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(Image courtesy Pixabay)

(Image courtesy Pixabay)

A coalition of consumer-interest and privacy organizations has written to Facebook founder Mark Zuckerberg for a second time demanding the company’s “Messenger Kids” program be shuttered along with its “child-targeted operations.”

Documents that have come to light as a result of a lawsuit over Facebook’s business practices show something very troubling, they write.

“The documents appear to demonstrate that Facebook is willing to cause actual harm to children and families in its quest for profit,” the new letter tells Zuckerberg.

“As such, Facebook is unfit to make any platform or product for children, especially one like Messenger Kids, which gives Facebook unfettered access to kids’ relationships, conversations, and private moments with friends and family.”

The letter was signed by the Campaign for a Commercial-Free Childhood, Common Sense, Electronic Privacy Information Center, Parent Coalition for Student Privacy, Parents Across America, Parents Television Council and many other groups.

It notes that one year ago, more than 100 groups sent a letter urging the discontinuation of Messenger Kids.

“Shortly after, we sent you a petition signed by more than 21,000 people urging you to end the app. Now, in light of the Center for Investigative Report’s revelation that Facebook knowingly and intentionally defrauded kids into spending millions of dollars over several years, we write again to demand that you immediately shut down Facebook’s Messenger Kids, and cease all child-targeted business operations.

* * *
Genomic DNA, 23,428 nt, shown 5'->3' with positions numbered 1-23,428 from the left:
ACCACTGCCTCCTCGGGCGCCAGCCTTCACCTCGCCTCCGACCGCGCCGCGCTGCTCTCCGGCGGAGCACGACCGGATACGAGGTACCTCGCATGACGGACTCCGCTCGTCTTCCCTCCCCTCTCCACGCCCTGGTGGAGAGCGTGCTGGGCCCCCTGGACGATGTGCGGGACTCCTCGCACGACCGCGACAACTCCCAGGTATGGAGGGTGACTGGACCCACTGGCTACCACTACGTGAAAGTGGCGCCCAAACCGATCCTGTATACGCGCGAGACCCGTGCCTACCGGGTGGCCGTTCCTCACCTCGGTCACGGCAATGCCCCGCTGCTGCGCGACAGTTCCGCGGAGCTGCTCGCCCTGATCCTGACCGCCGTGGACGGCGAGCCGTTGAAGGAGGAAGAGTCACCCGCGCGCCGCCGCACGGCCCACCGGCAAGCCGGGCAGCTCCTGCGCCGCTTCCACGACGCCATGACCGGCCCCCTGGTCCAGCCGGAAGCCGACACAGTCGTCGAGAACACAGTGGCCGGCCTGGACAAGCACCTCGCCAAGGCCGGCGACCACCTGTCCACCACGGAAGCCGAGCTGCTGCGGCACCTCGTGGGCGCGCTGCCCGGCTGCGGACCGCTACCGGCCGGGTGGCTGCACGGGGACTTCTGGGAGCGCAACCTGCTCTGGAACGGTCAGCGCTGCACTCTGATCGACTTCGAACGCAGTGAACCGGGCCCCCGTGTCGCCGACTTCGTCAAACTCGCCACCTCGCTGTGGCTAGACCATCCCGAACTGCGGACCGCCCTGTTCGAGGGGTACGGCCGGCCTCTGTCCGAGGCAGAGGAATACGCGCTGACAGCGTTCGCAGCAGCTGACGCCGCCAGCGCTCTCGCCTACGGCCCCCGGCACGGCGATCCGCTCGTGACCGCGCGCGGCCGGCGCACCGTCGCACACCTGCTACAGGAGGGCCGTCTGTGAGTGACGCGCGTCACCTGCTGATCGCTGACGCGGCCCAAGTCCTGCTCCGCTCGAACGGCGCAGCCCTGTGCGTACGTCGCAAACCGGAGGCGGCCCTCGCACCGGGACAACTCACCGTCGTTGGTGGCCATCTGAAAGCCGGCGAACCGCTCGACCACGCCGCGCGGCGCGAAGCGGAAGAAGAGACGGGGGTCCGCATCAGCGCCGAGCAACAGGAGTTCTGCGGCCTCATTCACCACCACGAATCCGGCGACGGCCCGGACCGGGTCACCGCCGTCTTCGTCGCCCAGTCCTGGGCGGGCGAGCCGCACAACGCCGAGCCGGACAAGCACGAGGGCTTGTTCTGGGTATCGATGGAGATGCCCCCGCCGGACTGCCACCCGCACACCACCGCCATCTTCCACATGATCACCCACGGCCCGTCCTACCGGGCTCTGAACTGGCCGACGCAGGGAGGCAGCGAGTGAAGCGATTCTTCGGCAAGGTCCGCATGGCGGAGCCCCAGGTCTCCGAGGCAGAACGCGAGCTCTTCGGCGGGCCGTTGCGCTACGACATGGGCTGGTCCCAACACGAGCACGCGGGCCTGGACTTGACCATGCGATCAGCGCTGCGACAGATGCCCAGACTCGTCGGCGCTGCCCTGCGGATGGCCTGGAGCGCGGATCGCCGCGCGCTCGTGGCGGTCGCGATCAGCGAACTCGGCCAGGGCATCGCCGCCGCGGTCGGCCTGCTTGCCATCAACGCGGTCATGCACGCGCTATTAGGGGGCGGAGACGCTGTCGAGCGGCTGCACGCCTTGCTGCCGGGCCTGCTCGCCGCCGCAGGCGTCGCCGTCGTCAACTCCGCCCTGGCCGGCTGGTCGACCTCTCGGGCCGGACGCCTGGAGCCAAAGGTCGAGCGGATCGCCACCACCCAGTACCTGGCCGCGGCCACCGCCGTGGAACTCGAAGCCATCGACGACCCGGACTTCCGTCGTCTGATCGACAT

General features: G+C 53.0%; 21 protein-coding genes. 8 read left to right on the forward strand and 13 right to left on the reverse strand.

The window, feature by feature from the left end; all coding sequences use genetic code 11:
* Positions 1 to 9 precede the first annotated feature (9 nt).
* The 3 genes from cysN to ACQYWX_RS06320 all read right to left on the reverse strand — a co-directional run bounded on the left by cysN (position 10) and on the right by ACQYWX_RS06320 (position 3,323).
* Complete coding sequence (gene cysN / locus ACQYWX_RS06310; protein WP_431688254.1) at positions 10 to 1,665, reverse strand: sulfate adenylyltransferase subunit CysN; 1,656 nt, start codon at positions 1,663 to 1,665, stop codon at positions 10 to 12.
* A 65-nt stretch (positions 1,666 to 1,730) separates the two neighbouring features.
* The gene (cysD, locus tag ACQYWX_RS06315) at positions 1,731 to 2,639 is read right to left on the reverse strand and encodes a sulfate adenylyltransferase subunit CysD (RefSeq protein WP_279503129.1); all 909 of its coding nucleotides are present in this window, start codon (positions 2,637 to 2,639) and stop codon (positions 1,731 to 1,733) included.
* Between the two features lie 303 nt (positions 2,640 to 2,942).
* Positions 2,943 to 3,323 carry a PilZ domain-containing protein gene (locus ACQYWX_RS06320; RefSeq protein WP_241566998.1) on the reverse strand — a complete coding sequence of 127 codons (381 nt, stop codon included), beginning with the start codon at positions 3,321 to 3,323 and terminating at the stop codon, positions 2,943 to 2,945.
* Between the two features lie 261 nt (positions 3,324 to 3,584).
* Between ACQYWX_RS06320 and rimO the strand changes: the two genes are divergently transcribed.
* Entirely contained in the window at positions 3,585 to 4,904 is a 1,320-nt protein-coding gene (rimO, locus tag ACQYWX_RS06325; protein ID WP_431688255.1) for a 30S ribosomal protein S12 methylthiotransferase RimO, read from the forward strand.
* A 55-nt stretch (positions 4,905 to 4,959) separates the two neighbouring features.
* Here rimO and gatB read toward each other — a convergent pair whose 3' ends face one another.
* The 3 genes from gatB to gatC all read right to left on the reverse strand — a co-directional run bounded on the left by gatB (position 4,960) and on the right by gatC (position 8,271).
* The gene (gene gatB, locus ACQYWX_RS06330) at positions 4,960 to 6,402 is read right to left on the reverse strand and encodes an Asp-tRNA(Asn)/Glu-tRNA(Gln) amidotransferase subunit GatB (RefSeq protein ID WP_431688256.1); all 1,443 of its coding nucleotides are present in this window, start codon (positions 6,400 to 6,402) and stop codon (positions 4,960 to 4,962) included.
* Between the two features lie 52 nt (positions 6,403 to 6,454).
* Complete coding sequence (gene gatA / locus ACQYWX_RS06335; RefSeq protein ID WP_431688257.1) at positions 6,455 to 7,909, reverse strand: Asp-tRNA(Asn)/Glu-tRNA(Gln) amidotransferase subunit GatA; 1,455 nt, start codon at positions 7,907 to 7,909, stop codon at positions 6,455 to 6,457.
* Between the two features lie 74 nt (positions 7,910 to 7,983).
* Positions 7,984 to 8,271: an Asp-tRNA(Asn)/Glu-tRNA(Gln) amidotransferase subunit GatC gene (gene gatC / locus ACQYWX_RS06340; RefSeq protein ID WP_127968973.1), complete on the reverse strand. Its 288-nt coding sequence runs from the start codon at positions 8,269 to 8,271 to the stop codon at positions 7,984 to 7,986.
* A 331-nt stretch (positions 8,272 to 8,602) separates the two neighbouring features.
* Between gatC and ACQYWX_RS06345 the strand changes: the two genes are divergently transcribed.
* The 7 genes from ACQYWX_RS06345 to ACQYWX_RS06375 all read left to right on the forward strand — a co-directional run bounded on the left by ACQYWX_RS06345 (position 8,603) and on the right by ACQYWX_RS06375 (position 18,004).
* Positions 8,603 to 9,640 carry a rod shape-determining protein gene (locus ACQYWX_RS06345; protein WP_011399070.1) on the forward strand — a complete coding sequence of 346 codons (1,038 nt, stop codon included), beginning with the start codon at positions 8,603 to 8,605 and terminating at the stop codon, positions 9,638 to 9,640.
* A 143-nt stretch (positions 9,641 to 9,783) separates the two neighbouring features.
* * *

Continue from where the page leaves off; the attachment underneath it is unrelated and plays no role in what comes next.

“Our 2018 letter presented research linking adolescent social media use with depression, poor sleep habits and unhealthy body image. We asked why, given this research, Facebook was targeting children as young as five, who are even less equipped to navigate the challenges and harms of social media. We pointed out that parents are more concerned with kids’ screen time than ever, and warned that Messenger Kids would make families’ lives more challenging by giving young children a powerful incentive to move their relationships online.”

The new letter adds another concern: “Facebook’s intentionally exploitative motivations and business practices regarding children. These practices, which include viewing children as easy marks to be mined for profit, make it clear that Facebook is unfit to create platforms or products for kids.”

The letter cites the Electronic Privacy Information Center’s publication of Facebook documents that “appear to demonstrate that Facebook used games to knowingly defraud children and their parents out of money, for as much as several thousand dollars per family.”

The report showed children were spending money on online games without parental permission and “in some cases unintentionally,” but Facebook was refusing to provide refunds, because “doing so would hurt revenue.”

“To get their money back, parents had no choice but to initiate chargebacks with their credit card companies or take legal action. In one 3-month period from 2010-2011, children spent $3.6 million on Facebook games, and more than 9% of that money was charged back. This is well above both the .5% industry average and the 2% threshold the FTC considers a flag for deceptive business practices.”

The documents show that over years, “Facebook knowingly defrauded kids and families out of millions of dollars.”

The letter also spotlighted Facebook’s attitude.

“Facebook employees referred to kids who spent large amounts of money as ‘whales,’ a casino-industry term for super high rollers. The practice of a child unintentionally make a purchase was deemed ‘friendly fraud,’ and Facebook managers encouraged developers to not take steps to prevent it, instead suggesting they pocket the revenue and offer defrauded players ‘virtual items’ in lieu of a refund.”

The company even acted deliberately to prevent a solution to the fraud, the letter says.

“Technological solutions to prevent unintentional purchases by children were rejected because they would threaten revenue.”

Last year the groups called on the company to shut down Messenger Kids.

Earlier this month, some of the same groups urged the Federal Trade Commission to investigate Facebook for “unfair and deceptive trade practices.”

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